The Columbia Broadcasting System (CBS) channel released the made for television documentary drama movie The Danger of Love: The Carolyn Warmus Story, aired: 4 October 1992.[51][52][53] While based partly on Paul Solomon's version of events, he refused to have his name used in the film.[54]

The American Broadcasting Company (ABC) channel released the documentary drama movie A Murderous Affair: The Carolyn Warmus Story, aired: 13 September 1992, LCCN 95520695.[55][56][57] In this filming, Paul Salomon allowed for his name to be used and cooperated with the production company.[54][58]

Television shows[edit]

The Cable News Network (CNN) produced a CNN Special Report, episode "Fatal Attraction or Fatal Mistake?: The Carolyn Warmus Story", aired: 4 August 2017. The report detailed Warmus' belief that DNA on the cashmere glove evidence presented at the second trial could exonerate her if the court were to allow its retesting.[59][60][61] Paul Solomon declined to be interviewed by CNN for this special report.[62]

Investigation Discovery network aired multiple depictions of the Warmus case on the following documentary drama programs:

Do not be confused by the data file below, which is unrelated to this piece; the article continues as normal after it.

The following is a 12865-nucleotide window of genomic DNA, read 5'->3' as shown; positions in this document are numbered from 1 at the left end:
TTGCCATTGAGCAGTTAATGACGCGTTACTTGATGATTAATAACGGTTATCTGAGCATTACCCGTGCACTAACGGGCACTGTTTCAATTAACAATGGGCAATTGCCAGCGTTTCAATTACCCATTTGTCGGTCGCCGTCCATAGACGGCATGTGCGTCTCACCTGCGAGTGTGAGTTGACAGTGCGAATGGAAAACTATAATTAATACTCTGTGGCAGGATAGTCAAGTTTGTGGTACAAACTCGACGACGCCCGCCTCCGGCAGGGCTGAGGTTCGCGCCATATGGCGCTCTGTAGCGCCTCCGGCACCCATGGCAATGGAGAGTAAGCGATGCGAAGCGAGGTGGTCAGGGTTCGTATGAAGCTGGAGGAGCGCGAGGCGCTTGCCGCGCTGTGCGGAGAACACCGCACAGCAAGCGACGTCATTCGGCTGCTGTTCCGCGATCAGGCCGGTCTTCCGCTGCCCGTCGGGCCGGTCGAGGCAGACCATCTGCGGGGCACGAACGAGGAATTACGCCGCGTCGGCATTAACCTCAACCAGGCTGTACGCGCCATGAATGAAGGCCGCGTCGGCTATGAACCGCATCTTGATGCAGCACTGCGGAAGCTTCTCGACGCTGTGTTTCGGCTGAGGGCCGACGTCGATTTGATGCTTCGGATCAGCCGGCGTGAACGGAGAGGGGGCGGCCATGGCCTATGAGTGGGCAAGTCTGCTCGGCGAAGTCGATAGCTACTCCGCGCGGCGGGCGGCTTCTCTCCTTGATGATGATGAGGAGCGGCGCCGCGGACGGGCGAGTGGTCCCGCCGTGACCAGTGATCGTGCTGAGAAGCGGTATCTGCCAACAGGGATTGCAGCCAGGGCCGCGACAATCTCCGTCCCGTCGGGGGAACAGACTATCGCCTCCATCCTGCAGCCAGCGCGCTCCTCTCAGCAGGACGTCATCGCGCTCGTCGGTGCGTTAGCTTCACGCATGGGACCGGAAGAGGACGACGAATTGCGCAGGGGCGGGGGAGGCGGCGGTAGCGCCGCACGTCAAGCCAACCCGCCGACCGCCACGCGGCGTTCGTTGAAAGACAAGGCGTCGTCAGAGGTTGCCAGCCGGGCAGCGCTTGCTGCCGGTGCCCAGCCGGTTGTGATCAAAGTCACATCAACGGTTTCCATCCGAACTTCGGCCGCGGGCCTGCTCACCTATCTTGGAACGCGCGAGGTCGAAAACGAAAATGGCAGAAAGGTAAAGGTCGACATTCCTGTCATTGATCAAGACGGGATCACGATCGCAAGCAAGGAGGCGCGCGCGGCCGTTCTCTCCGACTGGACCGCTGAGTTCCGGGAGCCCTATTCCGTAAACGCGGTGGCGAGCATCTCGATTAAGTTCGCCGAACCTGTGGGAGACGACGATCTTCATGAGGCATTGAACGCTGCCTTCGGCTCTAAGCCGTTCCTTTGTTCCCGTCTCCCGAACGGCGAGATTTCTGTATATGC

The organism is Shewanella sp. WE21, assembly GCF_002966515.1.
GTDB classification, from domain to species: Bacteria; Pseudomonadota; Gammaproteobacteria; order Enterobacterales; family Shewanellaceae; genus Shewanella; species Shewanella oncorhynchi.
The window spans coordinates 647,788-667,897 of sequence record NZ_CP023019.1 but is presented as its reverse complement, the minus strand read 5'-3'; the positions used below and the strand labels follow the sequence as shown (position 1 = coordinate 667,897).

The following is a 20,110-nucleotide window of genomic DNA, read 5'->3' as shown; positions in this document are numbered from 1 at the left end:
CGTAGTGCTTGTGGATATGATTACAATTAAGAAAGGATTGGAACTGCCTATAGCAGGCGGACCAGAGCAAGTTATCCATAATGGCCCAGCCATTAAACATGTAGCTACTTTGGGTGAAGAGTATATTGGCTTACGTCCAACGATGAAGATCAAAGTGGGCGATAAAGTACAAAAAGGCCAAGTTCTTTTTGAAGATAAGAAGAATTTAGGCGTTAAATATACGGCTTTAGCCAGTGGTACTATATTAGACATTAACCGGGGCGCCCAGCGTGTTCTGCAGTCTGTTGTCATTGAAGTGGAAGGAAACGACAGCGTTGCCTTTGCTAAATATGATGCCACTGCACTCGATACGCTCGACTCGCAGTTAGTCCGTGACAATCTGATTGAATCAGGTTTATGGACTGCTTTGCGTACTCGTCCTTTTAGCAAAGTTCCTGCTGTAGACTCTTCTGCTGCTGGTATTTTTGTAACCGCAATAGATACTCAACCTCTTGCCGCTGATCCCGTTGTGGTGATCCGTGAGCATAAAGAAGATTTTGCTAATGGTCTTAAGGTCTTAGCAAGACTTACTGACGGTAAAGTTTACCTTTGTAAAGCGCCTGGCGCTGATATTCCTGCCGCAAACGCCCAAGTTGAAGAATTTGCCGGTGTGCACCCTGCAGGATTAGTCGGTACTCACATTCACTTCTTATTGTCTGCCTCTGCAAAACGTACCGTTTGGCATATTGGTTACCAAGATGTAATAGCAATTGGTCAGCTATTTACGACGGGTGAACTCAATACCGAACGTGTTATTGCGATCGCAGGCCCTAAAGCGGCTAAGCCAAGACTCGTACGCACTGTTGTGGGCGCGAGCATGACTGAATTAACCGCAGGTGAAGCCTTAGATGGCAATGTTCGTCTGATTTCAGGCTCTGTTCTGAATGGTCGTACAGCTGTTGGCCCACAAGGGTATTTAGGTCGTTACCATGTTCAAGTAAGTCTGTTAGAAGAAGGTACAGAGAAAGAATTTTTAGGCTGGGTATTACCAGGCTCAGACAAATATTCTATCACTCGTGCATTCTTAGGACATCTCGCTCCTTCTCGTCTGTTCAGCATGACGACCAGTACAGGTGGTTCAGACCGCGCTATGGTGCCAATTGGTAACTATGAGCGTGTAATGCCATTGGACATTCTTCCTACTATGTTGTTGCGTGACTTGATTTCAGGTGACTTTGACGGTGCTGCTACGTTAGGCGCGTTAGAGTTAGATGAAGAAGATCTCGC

• Series Scorned: Love Kills episode Teacher, Teacher, season 5; episode 10, aired: 16 May 2015. Betty Jeanne and Paul Solomon relish in a joyful life together in a New York suburb. But when Paul starts an affair with his younger colleague Carolyn, their marriage downgrades and points to his wife's cold-blooded murder.[63][64][65]
  • Series Deadly Women episode Hearts of Darkness, season 3; episode 6, aired: 24 September 2009, the Warmus case is the second (minute 16) of the three re-enactments. These women ignite their jealousy with madness, their angers are so remorseless they kill to satisfy their jealousy.[66][67][68]